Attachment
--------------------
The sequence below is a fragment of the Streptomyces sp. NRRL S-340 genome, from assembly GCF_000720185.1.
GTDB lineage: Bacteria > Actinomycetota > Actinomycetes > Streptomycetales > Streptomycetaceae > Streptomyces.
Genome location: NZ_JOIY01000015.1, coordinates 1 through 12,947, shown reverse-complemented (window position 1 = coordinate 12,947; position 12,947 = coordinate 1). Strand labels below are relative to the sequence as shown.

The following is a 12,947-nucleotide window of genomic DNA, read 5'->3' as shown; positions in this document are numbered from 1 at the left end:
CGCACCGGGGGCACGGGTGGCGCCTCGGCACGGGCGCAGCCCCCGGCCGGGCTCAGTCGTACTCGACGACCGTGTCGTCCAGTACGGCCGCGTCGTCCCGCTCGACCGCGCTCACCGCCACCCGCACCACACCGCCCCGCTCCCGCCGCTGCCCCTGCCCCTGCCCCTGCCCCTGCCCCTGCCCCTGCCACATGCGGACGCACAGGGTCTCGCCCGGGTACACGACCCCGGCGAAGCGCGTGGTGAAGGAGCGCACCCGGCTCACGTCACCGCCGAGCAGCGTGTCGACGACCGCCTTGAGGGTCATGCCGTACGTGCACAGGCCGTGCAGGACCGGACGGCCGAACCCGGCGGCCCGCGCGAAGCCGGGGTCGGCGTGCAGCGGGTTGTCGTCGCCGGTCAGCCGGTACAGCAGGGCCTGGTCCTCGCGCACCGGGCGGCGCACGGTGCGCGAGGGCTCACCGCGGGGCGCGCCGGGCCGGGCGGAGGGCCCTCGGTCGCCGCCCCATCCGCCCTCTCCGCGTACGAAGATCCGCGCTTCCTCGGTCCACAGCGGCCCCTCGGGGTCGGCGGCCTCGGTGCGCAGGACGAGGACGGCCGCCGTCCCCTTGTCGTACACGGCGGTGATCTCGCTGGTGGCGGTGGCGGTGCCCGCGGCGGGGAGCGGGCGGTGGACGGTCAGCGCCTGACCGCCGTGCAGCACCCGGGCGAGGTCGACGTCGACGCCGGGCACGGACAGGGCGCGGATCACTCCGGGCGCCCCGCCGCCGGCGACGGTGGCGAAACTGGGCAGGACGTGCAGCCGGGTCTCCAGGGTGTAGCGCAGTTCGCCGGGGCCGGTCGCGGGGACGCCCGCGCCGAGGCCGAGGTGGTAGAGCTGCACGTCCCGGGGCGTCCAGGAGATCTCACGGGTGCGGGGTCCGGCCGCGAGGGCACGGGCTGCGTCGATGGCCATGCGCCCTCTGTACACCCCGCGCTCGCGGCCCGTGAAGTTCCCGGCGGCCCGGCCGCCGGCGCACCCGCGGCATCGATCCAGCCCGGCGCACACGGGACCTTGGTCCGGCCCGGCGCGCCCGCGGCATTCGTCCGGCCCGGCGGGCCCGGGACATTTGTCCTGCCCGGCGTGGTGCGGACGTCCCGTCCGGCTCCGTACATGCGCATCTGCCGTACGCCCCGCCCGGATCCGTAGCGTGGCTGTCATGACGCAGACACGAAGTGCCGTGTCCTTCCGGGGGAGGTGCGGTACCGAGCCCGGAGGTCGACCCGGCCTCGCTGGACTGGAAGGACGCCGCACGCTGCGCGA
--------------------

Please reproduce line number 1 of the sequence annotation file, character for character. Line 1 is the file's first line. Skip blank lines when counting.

The sequence below is a fragment of the Streptomyces sp. NRRL S-340 genome, from assembly GCF_000720185.1.